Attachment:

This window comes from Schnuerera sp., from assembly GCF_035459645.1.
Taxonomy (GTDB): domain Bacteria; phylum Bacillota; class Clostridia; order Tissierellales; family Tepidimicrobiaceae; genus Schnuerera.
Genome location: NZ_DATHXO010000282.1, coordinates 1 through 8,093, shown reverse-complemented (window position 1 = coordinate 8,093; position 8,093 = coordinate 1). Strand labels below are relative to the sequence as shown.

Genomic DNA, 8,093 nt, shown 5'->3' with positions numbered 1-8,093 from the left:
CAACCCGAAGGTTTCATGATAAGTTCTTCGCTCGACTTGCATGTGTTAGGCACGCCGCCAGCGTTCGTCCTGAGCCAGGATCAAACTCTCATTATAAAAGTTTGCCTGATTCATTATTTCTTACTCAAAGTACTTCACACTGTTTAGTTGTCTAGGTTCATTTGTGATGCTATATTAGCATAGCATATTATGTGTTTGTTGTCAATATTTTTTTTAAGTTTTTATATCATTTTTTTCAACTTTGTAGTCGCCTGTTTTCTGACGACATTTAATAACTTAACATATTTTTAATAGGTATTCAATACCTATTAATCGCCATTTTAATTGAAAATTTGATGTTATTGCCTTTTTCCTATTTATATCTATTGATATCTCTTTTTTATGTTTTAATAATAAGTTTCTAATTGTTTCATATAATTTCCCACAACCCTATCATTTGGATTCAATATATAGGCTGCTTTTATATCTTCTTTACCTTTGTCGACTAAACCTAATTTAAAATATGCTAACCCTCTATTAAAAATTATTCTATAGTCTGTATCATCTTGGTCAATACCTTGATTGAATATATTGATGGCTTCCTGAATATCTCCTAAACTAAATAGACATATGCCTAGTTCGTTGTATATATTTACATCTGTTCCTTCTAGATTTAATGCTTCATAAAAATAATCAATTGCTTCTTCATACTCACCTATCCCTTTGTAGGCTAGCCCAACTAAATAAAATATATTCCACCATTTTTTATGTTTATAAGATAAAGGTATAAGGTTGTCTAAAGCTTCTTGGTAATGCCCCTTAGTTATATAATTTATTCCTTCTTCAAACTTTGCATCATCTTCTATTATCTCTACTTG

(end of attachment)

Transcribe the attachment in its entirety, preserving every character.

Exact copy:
This window comes from Schnuerera sp., from assembly GCF_035459645.1.
Taxonomy (GTDB): domain Bacteria; phylum Bacillota; class Clostridia; order Tissierellales; family Tepidimicrobiaceae; genus Schnuerera.
Genome location: NZ_DATHXO010000282.1, coordinates 1 through 8,093, shown reverse-complemented (window position 1 = coordinate 8,093; position 8,093 = coordinate 1). Strand labels below are relative to the sequence as shown.

Genomic DNA, 8,093 nt, shown 5'->3' with positions numbered 1-8,093 from the left:
CAACCCGAAGGTTTCATGATAAGTTCTTCGCTCGACTTGCATGTGTTAGGCACGCCGCCAGCGTTCGTCCTGAGCCAGGATCAAACTCTCATTATAAAAGTTTGCCTGATTCATTATTTCTTACTCAAAGTACTTCACACTGTTTAGTTGTCTAGGTTCATTTGTGATGCTATATTAGCATAGCATATTATGTGTTTGTTGTCAATATTTTTTTTAAGTTTTTATATCATTTTTTTCAACTTTGTAGTCGCCTGTTTTCTGACGACATTTAATAACTTAACATATTTTTAATAGGTATTCAATACCTATTAATCGCCATTTTAATTGAAAATTTGATGTTATTGCCTTTTTCCTATTTATATCTATTGATATCTCTTTTTTATGTTTTAATAATAAGTTTCTAATTGTTTCATATAATTTCCCACAACCCTATCATTTGGATTCAATATATAGGCTGCTTTTATATCTTCTTTACCTTTGTCGACTAAACCTAATTTAAAATATGCTAACCCTCTATTAAAAATTATTCTATAGTCTGTATCATCTTGGTCAATACCTTGATTGAATATATTGATGGCTTCCTGAATATCTCCTAAACTAAATAGACATATGCCTAGTTCGTTGTATATATTTACATCTGTTCCTTCTAGATTTAATGCTTCATAAAAATAATCAATTGCTTCTTCATACTCACCTATCCCTTTGTAGGCTAGCCCAACTAAATAAAATATATTCCACCATTTTTTATGTTTATAAGATAAAGGTATAAGGTTGTCTAAAGCTTCTTGGTAATGCCCCTTAGTTATATAATTTATTCCTTCTTCAAACTTTGCATCATCTTCTATTATCTCTACTTG